Moreover, even under the Blau standard, Blech must show either that Sorkin had "`(1) a potential conflict of interest that resulted in prejudice . . . or (2) an actual conflict of interest that adversely affected the attorney's performance.'" Blau, 159 F.3d at 74 (citation omitted). Sorkin testified that he believed, and so advised Blech, that it was in Blech's best interest to cooperate with the government. Tr. at 24, 29-30. There is no evidence that Sorkin's advice to Blech was tainted by a conflict of interest with respect to Sorkin's representation of Rittweger. That Sorkin was also aware that the statements he made on December 3, 1999 were incriminating, would be part of the public record, would be binding, and would be available for use against Blech in a criminal investigation, shows only that Sorkin was aware that there were consequences to such statements — consequences of which he advised Blech. Tr. at 29-30. Sorkin's awareness of these consequences does not obviate his testimony that he acted on the premise that Blech's best option was to cooperate. Tr. at 24, 29-30. Thus, Blech has not demonstrated that he suffered prejudice due to a conflict of interest on the part of Sorkin, and cannot claim based on such a conflict that he did not knowingly and intelligently authorize Sorkin to make the statements at issue.

Blech further contends that, even if Sorkin was authorized to make certain admissions to the SEC and the United States Attorney, Sorkin exceeded the scope of his authorization when he made these same statements in open court on December 3, 1999. Blech characterizes Sorkin as having testified that his authority to make the statements in open court was derived from Blech's presence while Sorkin made similar statements to the SEC and the United States Attorney's Office and any authorization to make such non-public statements. This characterization, however, is inaccurate. Sorkin testified specifically that he explained to Blech the need to correct misrepresentations made to the Court on November 17 and 24, 1999 regarding whether securities had been margined by Credit Bancorp, and that Blech authorized him to do so. Tr. at 25-26. Sorkin then appeared before the Court on December 3 and made the authorized statements. Nor does Sorkin's testimony that his corrections of prior misrepresentations were "within the constraints of the attorney-client privilege," obviate his authorization to make these specific statements. Tr. at 25.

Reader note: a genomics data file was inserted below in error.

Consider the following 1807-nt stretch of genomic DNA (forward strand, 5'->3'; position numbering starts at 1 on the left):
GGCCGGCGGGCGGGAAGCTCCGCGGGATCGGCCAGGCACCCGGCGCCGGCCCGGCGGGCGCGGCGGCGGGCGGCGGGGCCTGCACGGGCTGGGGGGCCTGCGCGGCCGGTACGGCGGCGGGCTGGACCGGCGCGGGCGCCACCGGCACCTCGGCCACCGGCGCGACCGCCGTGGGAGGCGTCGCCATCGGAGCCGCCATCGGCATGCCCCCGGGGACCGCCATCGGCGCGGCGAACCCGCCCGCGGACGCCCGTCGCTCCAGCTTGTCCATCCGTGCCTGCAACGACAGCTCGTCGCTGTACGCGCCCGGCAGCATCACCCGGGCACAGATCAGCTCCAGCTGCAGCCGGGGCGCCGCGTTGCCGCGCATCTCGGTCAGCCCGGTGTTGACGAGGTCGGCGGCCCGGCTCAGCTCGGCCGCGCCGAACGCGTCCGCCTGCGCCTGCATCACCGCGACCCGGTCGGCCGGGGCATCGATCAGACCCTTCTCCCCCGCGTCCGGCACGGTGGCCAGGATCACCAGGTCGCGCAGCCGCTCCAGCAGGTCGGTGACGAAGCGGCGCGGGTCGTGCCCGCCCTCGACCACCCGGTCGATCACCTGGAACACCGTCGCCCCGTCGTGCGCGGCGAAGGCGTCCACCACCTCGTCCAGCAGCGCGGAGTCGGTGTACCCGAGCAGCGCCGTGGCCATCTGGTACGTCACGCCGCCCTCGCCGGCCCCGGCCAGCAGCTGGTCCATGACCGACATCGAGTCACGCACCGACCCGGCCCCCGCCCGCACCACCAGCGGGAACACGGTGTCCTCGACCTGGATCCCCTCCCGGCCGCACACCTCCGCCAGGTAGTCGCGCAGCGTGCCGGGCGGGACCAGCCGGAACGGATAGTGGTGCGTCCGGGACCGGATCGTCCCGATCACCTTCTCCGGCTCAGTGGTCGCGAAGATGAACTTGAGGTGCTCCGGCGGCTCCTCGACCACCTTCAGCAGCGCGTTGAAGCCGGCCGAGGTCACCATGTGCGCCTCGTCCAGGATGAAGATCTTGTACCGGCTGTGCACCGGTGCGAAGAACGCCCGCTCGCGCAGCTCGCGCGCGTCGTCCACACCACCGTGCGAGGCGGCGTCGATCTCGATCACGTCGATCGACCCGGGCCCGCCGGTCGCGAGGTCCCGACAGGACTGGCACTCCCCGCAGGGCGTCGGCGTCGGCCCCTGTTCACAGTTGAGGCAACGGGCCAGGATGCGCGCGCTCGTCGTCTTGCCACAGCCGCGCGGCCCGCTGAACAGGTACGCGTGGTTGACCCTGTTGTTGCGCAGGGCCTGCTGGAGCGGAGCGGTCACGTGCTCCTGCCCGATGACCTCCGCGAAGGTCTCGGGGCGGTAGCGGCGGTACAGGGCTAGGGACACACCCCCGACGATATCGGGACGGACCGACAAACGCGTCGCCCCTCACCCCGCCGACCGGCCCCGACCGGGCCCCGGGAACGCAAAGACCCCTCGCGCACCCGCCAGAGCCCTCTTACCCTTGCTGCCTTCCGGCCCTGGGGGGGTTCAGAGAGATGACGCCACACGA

Finally, Blech's reliance on Rule 11 to show that Sorkin's statements before this Court were outside the scope of his authority is unavailing. This is not a case where statements were made to the United States Attorney as part of plea discussions and then improperly admitted in this civil proceeding on December 3. See Fed. R.Crim. Proc. 11(e)(6). Rather, the Court finds that Blech independently authorized Sorkin to make the statements to both the Court and the SEC. Indeed, the meeting with the United States Attorney occurred on December 15, that is, after the proceeding on December 3. If anything, the meeting with the United States Attorney indicates an ongoing plan of cooperation which included the events of December 2 and 3 and further supports Sorkin's testimony that he had authorization on those earlier dates.


Therefore, the Court finds that Lynch did not represent Blech in his personal capacity, and concludes that there is no personal attorney-client privilege as between Lynch and Blech. The Court further finds that Sorkin's statements on Blech's behalf to the SEC on December 2, 1999, and to this Court on December 3, 1999, were authorized by Blech.

It is so ordered.